Newt, who put a contract out on an entire nation, namely ours, and is still fretting over the insistent existence of a labor movement that was scheduled to die circa Reagan. (He's got another, bigger contract ready to roll on Day One. Fair warning.)
Newt, who sings "Only I can make this world seem right. Only I can make the darkness bright. Only I and I alone can thrill me like I do and fill my heart with love for only me."
And encores with the stirring, "For what is a man, what has he got? If not himself, then he has naught. To say the things he truly feels and not the words of one who kneels. The record shows I took the blows and did it my way!"
(Let the record show Newt has so far ignored the first lines of the above tune. The part where it says, "And now the end is near and so I face the final curtain...". Yesterday, in fact, Newt told ABC's Jake Tapper he WILL BE THE NOMINEE. I guess that means all debates are off now?)
Ordinarily I wouldn't care about Newt's $60,000 per speech blabbings about stupid child labor laws and how really poor kids from really shiftless families will resort to stealing unless he steps in and puts them to work, but after some lengthy and intense investigation, I find I have barely an ounce of faith in this current century's sanity. That dimpled nasty man could very well be running things come January, 2013.
There are some who defend him by reminding us that there's nothing wrong with kids doing a little work. The kids feel good about themselves and the upside is that, as Newt says, they can buy their own ice cream someday. Nice, really, that. In a sane world we might actually picture our sweet darlings helping out and getting paid a tiny reward, leaving everybody happy, happy, happy.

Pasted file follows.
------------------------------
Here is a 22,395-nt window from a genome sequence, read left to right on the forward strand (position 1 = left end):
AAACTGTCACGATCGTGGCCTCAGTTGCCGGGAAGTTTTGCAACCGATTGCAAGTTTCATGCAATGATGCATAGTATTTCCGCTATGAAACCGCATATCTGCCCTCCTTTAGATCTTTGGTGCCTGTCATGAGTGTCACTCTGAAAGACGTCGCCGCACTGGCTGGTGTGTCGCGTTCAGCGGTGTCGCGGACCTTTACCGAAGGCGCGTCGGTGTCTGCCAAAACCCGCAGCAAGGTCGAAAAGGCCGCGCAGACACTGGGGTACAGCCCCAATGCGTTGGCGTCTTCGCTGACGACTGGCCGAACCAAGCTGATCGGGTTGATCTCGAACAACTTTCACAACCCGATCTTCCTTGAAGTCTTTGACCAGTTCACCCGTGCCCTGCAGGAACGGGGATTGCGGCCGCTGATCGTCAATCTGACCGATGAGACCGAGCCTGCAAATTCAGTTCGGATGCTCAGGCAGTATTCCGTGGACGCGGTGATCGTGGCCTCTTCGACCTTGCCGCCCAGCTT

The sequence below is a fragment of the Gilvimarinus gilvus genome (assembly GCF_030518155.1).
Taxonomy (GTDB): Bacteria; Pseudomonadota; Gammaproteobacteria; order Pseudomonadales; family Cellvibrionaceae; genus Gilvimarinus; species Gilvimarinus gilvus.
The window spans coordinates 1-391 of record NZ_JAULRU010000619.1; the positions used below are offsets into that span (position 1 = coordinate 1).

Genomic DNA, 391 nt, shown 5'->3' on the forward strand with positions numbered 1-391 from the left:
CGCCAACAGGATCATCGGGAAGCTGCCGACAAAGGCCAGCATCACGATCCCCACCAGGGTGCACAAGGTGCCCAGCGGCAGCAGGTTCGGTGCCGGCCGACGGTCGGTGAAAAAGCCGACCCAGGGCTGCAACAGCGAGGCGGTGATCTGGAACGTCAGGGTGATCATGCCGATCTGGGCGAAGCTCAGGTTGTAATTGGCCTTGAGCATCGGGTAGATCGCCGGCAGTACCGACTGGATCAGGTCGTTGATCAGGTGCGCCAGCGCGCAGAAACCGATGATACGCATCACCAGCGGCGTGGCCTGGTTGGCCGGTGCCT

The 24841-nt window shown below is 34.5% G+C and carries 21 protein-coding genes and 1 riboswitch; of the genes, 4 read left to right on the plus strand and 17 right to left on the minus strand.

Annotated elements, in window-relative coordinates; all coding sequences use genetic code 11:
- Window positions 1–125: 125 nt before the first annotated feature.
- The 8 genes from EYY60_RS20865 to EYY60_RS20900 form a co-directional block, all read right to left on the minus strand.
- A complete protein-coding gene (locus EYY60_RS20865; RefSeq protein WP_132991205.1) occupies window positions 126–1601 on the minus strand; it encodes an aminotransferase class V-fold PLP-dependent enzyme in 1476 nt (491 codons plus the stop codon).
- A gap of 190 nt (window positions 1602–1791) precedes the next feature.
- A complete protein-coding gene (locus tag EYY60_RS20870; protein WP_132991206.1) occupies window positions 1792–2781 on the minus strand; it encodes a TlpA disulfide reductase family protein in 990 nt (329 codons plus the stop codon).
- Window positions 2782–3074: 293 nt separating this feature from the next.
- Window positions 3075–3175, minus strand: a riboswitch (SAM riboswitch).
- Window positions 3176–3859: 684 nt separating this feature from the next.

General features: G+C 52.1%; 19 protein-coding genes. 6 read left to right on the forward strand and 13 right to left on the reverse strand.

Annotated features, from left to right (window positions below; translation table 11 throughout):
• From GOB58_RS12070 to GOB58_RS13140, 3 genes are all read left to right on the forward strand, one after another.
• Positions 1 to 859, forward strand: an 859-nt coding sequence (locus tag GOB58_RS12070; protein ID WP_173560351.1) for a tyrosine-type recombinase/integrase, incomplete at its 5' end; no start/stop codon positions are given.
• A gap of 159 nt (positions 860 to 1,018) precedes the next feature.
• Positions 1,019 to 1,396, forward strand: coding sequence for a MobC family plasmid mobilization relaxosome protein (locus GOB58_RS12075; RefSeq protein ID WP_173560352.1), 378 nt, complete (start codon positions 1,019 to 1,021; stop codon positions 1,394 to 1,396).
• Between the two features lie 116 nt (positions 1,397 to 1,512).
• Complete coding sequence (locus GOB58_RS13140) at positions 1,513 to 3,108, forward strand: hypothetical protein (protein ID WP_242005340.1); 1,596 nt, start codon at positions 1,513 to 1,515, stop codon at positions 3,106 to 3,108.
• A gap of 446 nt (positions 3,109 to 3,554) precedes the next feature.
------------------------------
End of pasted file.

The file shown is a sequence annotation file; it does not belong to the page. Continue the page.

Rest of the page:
But that's not what Newt means and that's not how he put it. This is how he put it:
“Start with the following two facts. Really poor children in really poor neighborhoods have no habits of working and have nobody around them who works, so they literally have no habit of showing up on Monday. They have no habit of staying all day. They have no habit of ‘I do this and you give me cash’ unless it’s illegal.
I come around to this question. You have a very poor neighborhood. You have kids who are required under law to go to school. They have no money. They have no habit of work. What if you paid them part-time in the afternoon to sit at the clerical office and greet people when they come in? What if you paid them to work as the assistant librarian? What if they became assistant janitors and their job was to mop the floor and clean the bathroom?”
That's not helpful, that's hateful. And full of hidden meaning. What does it mean when Newt says, "You have kids who are required under law to go to school"? Will there be an addendum to Newt's 2ist Century Contract on America abolishing school attendance for "really poor kids" so they'll have more time to do all that rewarding work?
When the kids take over as assistant clerks and assistant librarians and assistant janitors, what does that do to the work hours of the real clerks, librarians and janitors? I'm reading between the lines and seeing part time jobs with no bennies for everyone as part of Newt's grand plan. He's Newt, after all, clearly not Mr. Empathy. If you've followed Newt at all you know how strongly opposed he is to equality of the masses -- the kind of thing any signs of empathetic weakness might very well lead to.
Lots of kids work after school and weekends now, even amongst the "really poor". It's what kids do when they get old enough. They baby-sit, they do paper routes, they cut lawns, they wash cars, they run errands. What they don't do any longer is work in sweatshops under conditions that could maim or kill or rot the spirit.
|From Utata Tribal Photography: Lewis Hines, photographer, 1906 "Hines kept detailed notes on the children he photographed, including comments they made as he interviewed them. The twelve year old boy in the [above] photograph was unable to read or write. He'd been employed by a textile mill in Columbia, South Carolina for four years, since the age of eight. He told Hines, 'Yes, I want to learn, but can't when I work all the time'."|
But on to other things Newt, because, again, there's a mighty strangeness afoot: The Great One told Sean Hannity over at Fox, apropos of nothing, that, "I helped lead the effort to defeat communism in the Congress.”
And, okay, I have to ask: How many communists were there in congress? Were they as hard on us as the teabaggers in congress today? Can you give us a few tips on how to get rid of subversives?